Business & Finance

March 13 Intro for Bernards Municipal Budget Focusing on Projects Put Off for Years

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Bernards Township Chief Financial Officer Terri Johnson (center) discusses the proposed 2018 municipal budget. Credits: By Linda Sadlouskos
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BERNARDS TWP., NJ - The 2018 municipal budget outlined last week at the Township Committee meeting, which would keep the municipal tax rate almost flat even while spending more money for roads and other municipal projects put off in recent years, is due to be introduced on March 13.

"This is the first budget that transfers focus from open space to infrastructure...focus(ing) on projects put off for the last few years," Terri Johnson, Chief Financial Officer for Bernards Township, said at Tuesday's Township Committee meeting. Much of the increase is for road improvements, as well as for the replacement of crumbling pedestrian bridges.

The proposed 2018 municipal budget totals $19,924.291.84, a slight reduction from $19,967,477.38 in 2017.

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Final adoption scheduled for April 10

The second and final vote on adoption of the 2018 budget is scheduled for the April 10 Township Committee meeting. 

If approved as proposed, the 2018 municipal tax levy on an average Bernards Township home, assessed at $625,385.06 for 2018, would be $11.67 less than in 2017. 

However, based on estimates, the total property tax increase for Bernards Township residents would still increase for this year, due to anticipated tax rate increases in the township school tax rate, and also the Somerset County tax rate for 2018. 

If the township's estimates are accurate for school and county tax levies, the property tax bill on the average house would increase from $12,479.34 in 2017 to $12,620.27 for 2018.

The 2018 budget preview posted on the township website says the municipal portion of the overall township property tax rate would drop by a tenth of a penny, to 29.3 cents from the 29.4 cents per $100 of assessed property value in 2017.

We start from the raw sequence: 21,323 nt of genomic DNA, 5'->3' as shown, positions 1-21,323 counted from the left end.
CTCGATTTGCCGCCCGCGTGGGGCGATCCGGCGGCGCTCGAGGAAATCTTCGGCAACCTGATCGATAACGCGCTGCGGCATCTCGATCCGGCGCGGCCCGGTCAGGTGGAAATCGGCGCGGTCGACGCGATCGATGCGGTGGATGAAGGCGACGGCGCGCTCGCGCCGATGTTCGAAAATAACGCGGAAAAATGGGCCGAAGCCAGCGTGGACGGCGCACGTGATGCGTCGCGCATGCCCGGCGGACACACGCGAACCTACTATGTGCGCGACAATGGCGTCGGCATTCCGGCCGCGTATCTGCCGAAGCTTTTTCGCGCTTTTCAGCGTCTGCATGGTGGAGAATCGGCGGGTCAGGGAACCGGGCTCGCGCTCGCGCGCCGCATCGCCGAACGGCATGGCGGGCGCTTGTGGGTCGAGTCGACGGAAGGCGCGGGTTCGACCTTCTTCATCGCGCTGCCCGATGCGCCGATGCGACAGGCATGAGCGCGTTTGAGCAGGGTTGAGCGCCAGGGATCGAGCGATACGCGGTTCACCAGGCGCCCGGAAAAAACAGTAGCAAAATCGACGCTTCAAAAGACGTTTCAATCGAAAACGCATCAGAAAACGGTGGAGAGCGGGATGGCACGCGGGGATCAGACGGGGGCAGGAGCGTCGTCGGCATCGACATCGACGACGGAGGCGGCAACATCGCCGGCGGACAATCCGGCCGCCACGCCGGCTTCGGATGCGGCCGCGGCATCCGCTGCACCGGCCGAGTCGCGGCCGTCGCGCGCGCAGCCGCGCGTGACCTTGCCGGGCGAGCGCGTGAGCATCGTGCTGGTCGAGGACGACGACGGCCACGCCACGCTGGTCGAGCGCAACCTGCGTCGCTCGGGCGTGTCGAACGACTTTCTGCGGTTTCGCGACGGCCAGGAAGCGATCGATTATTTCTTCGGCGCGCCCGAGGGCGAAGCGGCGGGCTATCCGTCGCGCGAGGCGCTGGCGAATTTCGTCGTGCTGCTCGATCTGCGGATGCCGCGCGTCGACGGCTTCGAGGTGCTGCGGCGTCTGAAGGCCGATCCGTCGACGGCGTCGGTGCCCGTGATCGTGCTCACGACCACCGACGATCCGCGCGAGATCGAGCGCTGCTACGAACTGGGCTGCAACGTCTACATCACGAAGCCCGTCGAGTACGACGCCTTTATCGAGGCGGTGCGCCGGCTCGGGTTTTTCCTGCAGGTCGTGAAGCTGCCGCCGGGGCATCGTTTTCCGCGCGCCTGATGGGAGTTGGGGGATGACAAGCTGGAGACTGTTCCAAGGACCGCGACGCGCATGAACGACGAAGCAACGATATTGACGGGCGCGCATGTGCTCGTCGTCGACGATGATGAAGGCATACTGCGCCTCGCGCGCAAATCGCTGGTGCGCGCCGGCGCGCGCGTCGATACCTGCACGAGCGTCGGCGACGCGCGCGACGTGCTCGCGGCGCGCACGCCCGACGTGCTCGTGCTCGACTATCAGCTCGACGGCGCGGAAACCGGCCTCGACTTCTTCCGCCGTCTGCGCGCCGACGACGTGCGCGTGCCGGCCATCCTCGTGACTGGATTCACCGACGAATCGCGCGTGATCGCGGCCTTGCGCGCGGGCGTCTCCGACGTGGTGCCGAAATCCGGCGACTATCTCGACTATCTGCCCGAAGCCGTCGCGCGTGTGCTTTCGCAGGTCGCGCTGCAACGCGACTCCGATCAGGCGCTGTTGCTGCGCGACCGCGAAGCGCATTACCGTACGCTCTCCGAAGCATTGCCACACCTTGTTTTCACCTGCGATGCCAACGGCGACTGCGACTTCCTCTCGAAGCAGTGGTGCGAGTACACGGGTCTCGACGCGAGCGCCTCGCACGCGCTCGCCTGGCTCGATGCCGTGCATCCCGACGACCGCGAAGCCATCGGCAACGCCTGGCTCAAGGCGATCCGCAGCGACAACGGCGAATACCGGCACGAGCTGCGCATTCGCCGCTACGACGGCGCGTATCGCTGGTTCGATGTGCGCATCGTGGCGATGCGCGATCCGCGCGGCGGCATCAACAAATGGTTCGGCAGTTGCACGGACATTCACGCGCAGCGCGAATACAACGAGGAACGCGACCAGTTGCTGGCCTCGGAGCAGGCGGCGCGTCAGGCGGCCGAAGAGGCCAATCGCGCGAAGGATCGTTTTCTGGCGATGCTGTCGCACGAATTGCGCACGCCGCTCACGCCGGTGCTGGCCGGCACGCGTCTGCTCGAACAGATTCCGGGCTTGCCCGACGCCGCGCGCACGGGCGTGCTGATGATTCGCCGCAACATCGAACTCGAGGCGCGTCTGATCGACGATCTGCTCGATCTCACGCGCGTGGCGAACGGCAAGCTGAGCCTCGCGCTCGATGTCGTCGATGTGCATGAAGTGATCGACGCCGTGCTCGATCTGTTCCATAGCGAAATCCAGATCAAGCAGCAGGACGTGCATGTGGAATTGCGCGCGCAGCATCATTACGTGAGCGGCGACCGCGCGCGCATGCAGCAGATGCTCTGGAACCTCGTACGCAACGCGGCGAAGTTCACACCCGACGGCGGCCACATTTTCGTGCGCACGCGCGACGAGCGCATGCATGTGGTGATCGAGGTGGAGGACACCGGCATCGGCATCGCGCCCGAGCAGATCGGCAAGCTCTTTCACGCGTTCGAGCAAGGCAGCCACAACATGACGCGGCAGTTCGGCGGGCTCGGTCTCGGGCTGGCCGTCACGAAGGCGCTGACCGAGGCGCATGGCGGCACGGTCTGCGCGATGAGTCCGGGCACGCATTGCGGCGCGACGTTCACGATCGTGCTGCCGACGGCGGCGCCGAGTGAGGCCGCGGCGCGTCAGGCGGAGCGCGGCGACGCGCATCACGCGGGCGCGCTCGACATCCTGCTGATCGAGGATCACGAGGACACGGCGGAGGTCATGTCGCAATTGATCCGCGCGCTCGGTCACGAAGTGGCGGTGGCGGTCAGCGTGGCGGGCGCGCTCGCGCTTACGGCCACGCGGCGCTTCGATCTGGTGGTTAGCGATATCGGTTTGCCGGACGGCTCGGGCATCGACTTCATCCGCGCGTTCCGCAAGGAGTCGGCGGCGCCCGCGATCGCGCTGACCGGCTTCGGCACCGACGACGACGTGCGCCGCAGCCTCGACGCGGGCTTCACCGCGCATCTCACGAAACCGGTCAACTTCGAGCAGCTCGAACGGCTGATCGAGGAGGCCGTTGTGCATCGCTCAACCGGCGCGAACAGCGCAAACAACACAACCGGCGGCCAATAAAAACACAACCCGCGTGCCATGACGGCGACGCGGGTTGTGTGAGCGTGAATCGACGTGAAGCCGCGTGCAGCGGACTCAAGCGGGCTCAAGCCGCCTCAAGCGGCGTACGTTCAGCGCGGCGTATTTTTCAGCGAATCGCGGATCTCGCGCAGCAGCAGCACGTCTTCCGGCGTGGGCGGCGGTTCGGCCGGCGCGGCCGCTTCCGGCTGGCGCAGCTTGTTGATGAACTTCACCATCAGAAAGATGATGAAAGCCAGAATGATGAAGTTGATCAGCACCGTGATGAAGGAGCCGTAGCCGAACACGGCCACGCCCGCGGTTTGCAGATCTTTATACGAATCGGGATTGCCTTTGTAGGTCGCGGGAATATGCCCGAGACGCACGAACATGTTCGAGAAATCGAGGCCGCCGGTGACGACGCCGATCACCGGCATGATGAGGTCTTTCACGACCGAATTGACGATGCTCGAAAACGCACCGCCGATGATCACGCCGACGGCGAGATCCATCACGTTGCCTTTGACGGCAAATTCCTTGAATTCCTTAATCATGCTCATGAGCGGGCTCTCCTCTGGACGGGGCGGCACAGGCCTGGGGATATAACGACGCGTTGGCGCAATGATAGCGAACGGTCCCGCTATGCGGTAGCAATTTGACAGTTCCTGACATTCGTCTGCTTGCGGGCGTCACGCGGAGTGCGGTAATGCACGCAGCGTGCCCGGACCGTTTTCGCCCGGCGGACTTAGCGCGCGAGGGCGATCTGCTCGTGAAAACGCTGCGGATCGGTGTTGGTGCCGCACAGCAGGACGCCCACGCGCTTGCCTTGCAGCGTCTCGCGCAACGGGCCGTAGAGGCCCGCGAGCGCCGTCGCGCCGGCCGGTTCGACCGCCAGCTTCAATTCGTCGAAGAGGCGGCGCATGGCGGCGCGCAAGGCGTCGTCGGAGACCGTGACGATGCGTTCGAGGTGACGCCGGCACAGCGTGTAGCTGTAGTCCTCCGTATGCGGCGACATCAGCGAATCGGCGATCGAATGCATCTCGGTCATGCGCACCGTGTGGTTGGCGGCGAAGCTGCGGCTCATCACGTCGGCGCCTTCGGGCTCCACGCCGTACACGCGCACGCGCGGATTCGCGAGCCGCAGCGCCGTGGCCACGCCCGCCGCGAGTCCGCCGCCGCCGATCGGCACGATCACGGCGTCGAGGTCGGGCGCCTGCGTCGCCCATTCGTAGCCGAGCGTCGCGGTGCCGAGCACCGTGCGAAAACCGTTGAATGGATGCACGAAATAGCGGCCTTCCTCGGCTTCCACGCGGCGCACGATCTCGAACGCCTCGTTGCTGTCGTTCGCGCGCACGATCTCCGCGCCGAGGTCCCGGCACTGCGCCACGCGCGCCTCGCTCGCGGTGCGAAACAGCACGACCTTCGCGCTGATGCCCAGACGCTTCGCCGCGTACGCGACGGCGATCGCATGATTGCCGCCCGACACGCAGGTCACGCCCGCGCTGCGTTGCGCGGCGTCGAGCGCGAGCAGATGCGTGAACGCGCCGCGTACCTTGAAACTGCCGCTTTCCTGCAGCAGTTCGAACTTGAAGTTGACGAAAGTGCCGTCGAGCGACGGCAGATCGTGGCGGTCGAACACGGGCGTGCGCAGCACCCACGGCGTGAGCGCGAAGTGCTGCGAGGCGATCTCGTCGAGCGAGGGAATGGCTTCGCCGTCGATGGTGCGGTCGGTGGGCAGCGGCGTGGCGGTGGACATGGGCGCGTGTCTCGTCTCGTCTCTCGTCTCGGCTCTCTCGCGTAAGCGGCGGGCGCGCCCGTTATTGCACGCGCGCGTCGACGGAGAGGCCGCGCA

The 4-cent township open space tax, which raised $2.7 million annually, ended in 2017, with about 20 percent of the township preserved through some sort of land preservation program, according to the municipality. 

"The open space initiative was extremely successful," Johnson said. 

The 2018 budget as proposed would increase the municipality's capital expenditure budget by $2.5 million in 2018 "In an effort to maintain our aging infrastructure, primarily the roads), Johnson said in an email.

The budget also includes funding to replace pedestrian bridges on Lyons and Stonehouse roads and Southard Park that were closed due to structural defects, Johnson said last week.

The proposed budget includes an additional $1.1 million for roadway management, $600,000 for pedestrian bridge costs, $750,000 for rescue equipment for emergency responders, and $20,000 to address pedestrian safety on Allen Road in The Hills. The total budget for road projects, not including some related expenses in other accounts, is proposed at $3.15 million for this year, Johnson added after the meeting.

The balance of the increase this year will be due to other rising operating expenses for 2018, including a 5.2 percent increase to the cost of police pensions, and a 3.2 percent increase for local employee pensions other than police, according to township figures.

Health insurance costs are flat this year, and insurance costs for the municipality are down by $44,000 for 2018, the budget overview stated.

The municipal budget makes up less than 15 percent of a property owner's total property tax bill, according to township figures. According to Johnson, the total budget is $370,000 less than what would be allowed under the state budget cap.

 

 

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